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Parliamentary debates and questions

S5W-16762: Claudia Beamish (South Scotland)

Scottish Labour

Date lodged: 24 May 2018

To ask the Scottish Government how much UK Biodiversity Action Plan (UKBAP) open ground priority habitat, as identified by the Forest Enterprise Scotland Habitat Action Plan survey, has been planted (a) in total and (b) with (i) native tree species and (ii) non-native conifers on the National Forest Estate by Forest Enterprise Scotland in each year since 2010, and whether all planted areas in each year had a UKBAP priority habitat survey to provide information on priority habitat lost to planting and to inform which areas were planted.

Answered by: Fergus Ewing 14 June 2018

More than 104,000 ha of priority open habitats have been identified to date through surveys on the National Forest Estate. The way that we hold the data means that we can only say which component parts of the estate containing priority open habitats have also had tree planting on them. The actual location of the tree planting within the component seeks to avoid any damage to priority habitats.

The following table provides estimates of the annual area of tree planting since 2010 in those component management units on the NFE within which priority open habitat has also been identified. The rate of woodland establishment in these areas has increased as we have controlled the impacts of browsing by deer, which has allowed natural colonisation to take place, and as FES’s efforts to support national targets for woodland creation have increased.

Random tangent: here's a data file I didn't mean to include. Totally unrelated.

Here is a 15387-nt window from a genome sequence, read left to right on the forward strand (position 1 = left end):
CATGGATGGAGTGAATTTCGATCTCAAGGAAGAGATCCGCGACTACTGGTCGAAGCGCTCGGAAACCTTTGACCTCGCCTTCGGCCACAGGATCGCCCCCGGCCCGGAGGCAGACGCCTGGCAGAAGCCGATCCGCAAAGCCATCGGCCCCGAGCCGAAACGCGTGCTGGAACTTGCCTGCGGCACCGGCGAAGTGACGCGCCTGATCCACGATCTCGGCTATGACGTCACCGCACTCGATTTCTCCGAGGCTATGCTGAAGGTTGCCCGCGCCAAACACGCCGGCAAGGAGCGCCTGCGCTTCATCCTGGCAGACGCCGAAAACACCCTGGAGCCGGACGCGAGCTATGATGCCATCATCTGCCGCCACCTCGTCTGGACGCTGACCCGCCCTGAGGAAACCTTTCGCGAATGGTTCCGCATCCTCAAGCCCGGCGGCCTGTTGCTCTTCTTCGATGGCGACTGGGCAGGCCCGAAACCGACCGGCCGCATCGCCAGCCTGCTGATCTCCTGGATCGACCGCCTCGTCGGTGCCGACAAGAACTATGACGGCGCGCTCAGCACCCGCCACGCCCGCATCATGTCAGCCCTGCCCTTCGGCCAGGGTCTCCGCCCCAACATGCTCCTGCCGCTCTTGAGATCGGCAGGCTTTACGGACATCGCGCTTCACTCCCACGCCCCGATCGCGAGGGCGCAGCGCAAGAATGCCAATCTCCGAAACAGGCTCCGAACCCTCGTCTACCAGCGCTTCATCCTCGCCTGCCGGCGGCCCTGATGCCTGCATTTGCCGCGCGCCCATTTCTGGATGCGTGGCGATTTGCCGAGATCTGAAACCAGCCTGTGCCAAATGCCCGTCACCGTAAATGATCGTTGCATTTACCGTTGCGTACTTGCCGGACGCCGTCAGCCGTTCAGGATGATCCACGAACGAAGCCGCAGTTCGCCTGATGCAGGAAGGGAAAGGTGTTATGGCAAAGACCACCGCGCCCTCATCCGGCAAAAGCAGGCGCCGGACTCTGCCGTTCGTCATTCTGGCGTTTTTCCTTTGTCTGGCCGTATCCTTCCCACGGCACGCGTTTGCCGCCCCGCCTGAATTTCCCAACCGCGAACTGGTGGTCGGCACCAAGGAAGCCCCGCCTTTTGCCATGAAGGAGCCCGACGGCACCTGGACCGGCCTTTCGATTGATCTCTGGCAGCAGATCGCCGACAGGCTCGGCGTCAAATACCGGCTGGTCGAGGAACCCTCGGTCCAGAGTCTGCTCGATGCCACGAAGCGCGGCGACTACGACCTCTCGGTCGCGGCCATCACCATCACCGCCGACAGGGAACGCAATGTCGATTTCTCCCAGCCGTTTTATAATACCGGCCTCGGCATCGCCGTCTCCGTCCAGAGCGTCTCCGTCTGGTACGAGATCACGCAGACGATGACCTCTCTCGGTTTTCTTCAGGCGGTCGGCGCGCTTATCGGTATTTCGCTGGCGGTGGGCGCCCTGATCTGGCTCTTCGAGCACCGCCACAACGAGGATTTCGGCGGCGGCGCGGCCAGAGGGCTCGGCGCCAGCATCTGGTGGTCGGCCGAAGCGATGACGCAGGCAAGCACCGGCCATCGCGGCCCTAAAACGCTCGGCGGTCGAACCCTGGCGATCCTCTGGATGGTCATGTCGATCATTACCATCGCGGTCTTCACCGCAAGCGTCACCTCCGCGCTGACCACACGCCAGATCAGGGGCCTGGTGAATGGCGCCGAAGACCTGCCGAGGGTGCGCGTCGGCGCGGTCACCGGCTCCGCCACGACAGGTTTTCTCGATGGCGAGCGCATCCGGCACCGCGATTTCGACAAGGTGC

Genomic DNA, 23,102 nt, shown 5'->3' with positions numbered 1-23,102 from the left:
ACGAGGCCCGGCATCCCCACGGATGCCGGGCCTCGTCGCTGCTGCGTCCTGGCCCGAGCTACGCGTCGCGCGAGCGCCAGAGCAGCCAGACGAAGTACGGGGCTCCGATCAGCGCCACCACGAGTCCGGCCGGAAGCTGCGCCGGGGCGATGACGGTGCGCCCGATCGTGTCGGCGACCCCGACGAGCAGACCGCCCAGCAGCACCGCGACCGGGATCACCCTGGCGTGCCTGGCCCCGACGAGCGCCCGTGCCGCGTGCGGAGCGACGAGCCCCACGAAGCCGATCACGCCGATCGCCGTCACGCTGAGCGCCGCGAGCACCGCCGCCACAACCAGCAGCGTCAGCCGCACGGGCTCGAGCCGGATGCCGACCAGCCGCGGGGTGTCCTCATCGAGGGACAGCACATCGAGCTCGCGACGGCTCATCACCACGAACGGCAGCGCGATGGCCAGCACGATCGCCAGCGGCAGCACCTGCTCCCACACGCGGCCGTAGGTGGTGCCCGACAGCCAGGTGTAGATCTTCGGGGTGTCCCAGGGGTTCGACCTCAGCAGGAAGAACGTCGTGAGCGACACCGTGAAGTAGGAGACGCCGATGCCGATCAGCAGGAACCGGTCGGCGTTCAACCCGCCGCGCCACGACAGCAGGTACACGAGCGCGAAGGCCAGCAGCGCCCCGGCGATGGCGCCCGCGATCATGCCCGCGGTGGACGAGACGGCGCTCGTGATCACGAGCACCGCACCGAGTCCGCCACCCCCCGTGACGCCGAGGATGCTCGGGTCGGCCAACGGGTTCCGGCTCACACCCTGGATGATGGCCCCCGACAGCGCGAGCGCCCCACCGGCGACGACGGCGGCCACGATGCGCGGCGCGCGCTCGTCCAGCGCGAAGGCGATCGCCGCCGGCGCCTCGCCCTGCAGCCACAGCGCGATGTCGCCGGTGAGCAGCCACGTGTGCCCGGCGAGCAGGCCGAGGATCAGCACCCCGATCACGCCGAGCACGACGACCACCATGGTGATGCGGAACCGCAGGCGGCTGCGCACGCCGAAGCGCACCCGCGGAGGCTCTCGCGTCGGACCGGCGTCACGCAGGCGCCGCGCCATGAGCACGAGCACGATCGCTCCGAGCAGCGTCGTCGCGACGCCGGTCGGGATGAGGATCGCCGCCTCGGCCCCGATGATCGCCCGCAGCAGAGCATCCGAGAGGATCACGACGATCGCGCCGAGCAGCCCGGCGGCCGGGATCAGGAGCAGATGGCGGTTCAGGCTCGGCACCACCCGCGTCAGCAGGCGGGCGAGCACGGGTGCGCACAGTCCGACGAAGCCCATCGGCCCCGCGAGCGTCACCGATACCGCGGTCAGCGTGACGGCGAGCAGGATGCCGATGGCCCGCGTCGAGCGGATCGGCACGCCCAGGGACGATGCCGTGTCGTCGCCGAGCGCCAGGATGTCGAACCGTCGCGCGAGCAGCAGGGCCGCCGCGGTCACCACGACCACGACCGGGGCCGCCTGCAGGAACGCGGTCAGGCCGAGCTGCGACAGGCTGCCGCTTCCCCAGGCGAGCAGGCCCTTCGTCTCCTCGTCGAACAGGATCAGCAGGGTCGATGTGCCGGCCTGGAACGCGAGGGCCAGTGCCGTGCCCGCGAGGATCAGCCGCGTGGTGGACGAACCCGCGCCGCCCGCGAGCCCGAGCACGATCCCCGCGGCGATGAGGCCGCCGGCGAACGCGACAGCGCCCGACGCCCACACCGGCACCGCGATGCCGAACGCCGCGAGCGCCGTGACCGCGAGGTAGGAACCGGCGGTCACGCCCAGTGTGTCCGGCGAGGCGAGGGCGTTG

Year

Native Species

Non-Native Conifer

Other Broadleaf

Total

 

2010

     31

    2

    23

56

2011

    10

    11

    9

30

2012

    81

    2

    4

87

2013

    31

    58

    0

89

2014

   150

    5

    1

156

2015

    52

    8

   3

63

2016

    239

    29

    9

277

2017

    300

    1

    18

319

2018

    1

    1

    0

2

Total

    895

    117

    67

1079

 

All areas are assessed and surveyed for the presence of priority open habitats prior to planting as part of FES’s work planning process before operations commence on each site.

 

Most of the open habitat on which woodland has been established is likely to have been upland heathland. The woodlands that have established are still priority habitats (upland oakwoods, upland birchwoods and native pinewoods) and these share most of the ground flora of the open habitat that they replace. Some of this area has been established through natural colonisation from adjacent ancient semi-natural woodlands.